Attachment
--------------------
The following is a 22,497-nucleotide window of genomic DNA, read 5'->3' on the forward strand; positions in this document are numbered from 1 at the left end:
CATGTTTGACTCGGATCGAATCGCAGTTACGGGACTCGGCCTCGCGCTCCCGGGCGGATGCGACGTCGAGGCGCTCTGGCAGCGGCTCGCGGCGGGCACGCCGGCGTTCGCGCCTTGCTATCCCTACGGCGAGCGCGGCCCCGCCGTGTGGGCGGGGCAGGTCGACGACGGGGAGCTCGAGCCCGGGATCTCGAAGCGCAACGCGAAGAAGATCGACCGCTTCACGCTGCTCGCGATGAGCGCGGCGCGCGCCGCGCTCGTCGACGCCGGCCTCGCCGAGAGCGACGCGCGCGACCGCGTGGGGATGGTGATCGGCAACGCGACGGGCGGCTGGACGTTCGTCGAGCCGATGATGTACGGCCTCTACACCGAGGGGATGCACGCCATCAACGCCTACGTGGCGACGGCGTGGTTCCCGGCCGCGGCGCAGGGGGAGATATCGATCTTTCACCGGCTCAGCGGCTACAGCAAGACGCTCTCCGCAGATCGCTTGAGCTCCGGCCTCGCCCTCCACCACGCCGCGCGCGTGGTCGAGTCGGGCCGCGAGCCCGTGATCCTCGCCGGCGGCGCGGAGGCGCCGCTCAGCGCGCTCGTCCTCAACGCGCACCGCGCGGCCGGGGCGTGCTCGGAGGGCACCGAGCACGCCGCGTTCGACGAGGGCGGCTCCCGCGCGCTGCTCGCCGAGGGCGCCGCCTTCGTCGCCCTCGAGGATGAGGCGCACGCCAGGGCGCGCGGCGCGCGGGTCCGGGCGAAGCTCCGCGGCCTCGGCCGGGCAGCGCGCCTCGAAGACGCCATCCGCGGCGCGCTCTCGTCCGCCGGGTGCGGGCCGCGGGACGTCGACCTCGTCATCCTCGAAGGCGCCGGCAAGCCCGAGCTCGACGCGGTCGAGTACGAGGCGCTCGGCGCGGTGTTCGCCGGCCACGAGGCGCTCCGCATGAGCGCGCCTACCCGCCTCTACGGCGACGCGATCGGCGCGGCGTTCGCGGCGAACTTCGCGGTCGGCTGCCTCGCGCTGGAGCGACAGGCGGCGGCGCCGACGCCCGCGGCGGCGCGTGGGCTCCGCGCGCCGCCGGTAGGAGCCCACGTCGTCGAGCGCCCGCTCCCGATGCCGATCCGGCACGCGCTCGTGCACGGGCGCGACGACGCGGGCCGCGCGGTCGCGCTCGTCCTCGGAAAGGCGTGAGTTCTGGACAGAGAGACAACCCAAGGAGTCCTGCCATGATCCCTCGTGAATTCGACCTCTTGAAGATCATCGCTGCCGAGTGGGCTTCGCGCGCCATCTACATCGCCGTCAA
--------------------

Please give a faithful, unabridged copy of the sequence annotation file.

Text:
The following is a 22,497-nucleotide window of genomic DNA, read 5'->3' on the forward strand; positions in this document are numbered from 1 at the left end:
CATGTTTGACTCGGATCGAATCGCAGTTACGGGACTCGGCCTCGCGCTCCCGGGCGGATGCGACGTCGAGGCGCTCTGGCAGCGGCTCGCGGCGGGCACGCCGGCGTTCGCGCCTTGCTATCCCTACGGCGAGCGCGGCCCCGCCGTGTGGGCGGGGCAGGTCGACGACGGGGAGCTCGAGCCCGGGATCTCGAAGCGCAACGCGAAGAAGATCGACCGCTTCACGCTGCTCGCGATGAGCGCGGCGCGCGCCGCGCTCGTCGACGCCGGCCTCGCCGAGAGCGACGCGCGCGACCGCGTGGGGATGGTGATCGGCAACGCGACGGGCGGCTGGACGTTCGTCGAGCCGATGATGTACGGCCTCTACACCGAGGGGATGCACGCCATCAACGCCTACGTGGCGACGGCGTGGTTCCCGGCCGCGGCGCAGGGGGAGATATCGATCTTTCACCGGCTCAGCGGCTACAGCAAGACGCTCTCCGCAGATCGCTTGAGCTCCGGCCTCGCCCTCCACCACGCCGCGCGCGTGGTCGAGTCGGGCCGCGAGCCCGTGATCCTCGCCGGCGGCGCGGAGGCGCCGCTCAGCGCGCTCGTCCTCAACGCGCACCGCGCGGCCGGGGCGTGCTCGGAGGGCACCGAGCACGCCGCGTTCGACGAGGGCGGCTCCCGCGCGCTGCTCGCCGAGGGCGCCGCCTTCGTCGCCCTCGAGGATGAGGCGCACGCCAGGGCGCGCGGCGCGCGGGTCCGGGCGAAGCTCCGCGGCCTCGGCCGGGCAGCGCGCCTCGAAGACGCCATCCGCGGCGCGCTCTCGTCCGCCGGGTGCGGGCCGCGGGACGTCGACCTCGTCATCCTCGAAGGCGCCGGCAAGCCCGAGCTCGACGCGGTCGAGTACGAGGCGCTCGGCGCGGTGTTCGCCGGCCACGAGGCGCTCCGCATGAGCGCGCCTACCCGCCTCTACGGCGACGCGATCGGCGCGGCGTTCGCGGCGAACTTCGCGGTCGGCTGCCTCGCGCTGGAGCGACAGGCGGCGGCGCCGACGCCCGCGGCGGCGCGTGGGCTCCGCGCGCCGCCGGTAGGAGCCCACGTCGTCGAGCGCCCGCTCCCGATGCCGATCCGGCACGCGCTCGTGCACGGGCGCGACGACGCGGGCCGCGCGGTCGCGCTCGTCCTCGGAAAGGCGTGAGTTCTGGACAGAGAGACAACCCAAGGAGTCCTGCCATGATCCCTCGTGAATTCGACCTCTTGAAGATCATCGCTGCCGAGTGGGCTTCGCGCGCCATCTACATCGCCGTCAA